Radiotherapy and Me
Radiotherapy & Me was developed to raise awareness of radiotherapy and research taking place in Greater Manchester. Researchers and patients felt that there was low public awareness about radiotherapy compared to other treatments for cancer. Some patients had also reported that they hadn’t had enough information about the treatment and possible side effects, prior to having radiotherapy.
Researchers from Vocal at the University of Manchester initiated the project. They chose to work in Oldham to link with the Christie Hospital at Oldham and to prioritise an area where there is traditionally low participation in research. They partnered with Oldham Libraries because the library service has a strong interest in health and had run a wide range of inclusive creative projects.
The relationship with Vocal led to other mini projects and activities, eg. A small event in the library around hearing loss, and the library service are working with them again on an Ideas Fund project.
The project started by consulting patients who experienced radiotherapy, and members of the public who had no experience of it. These early conversations were important to gain understanding of people’s views and concerns as well as myths about the treatment. Two patient advisors with experience of radiotherapy were recruited to help the team develop the project and decide on the creative partner to work with.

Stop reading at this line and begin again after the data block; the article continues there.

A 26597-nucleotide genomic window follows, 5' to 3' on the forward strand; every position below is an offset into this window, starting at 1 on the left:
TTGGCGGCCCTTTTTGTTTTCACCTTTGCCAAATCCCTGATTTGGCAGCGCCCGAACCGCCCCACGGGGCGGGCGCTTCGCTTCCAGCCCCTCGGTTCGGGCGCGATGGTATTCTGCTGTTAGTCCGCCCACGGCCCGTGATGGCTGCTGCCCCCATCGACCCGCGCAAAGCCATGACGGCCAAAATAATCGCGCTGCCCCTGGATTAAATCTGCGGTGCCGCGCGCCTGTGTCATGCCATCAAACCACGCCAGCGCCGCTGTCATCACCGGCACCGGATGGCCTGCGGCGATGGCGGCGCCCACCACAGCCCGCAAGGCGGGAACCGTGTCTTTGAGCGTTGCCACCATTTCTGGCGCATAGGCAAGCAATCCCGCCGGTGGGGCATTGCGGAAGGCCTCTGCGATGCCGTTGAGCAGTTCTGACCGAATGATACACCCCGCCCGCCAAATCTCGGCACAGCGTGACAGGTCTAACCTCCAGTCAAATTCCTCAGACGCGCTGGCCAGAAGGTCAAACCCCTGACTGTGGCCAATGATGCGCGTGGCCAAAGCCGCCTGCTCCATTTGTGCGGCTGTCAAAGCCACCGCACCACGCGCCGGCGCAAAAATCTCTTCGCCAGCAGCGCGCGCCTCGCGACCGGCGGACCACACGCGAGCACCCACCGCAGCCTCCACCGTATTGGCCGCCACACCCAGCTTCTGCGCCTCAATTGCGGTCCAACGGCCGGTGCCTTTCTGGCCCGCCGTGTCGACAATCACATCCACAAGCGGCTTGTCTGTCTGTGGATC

Oldham Libraries promoted the project to a wide range of community, faith and cancer organisations. An informal drop in event was held in Oldham Library which brought researchers and people together to talk about the project and take part in a creative storytelling taster session.
The team recruited people from the event to take part in 6 creative workshops. People were encouraged to develop their stories in their own words, regardless of whether these were positive or negative experiences of treatment. Stories and artwork from the workshops were exhibited at Oldham Library.
The project raised awareness of radiotherapy and access to information about it. It also empowered people who had experienced radiotherapy to tell their stories and use them to support others going through a similar experience.
The staff member leading this project developed public speaking confidence and skills after taking part in the filming and speaking at the celebration event.
The high quality event at the end of the project gave the library service creative ideas for running engagement projects.
The Christie Hospital, Oldham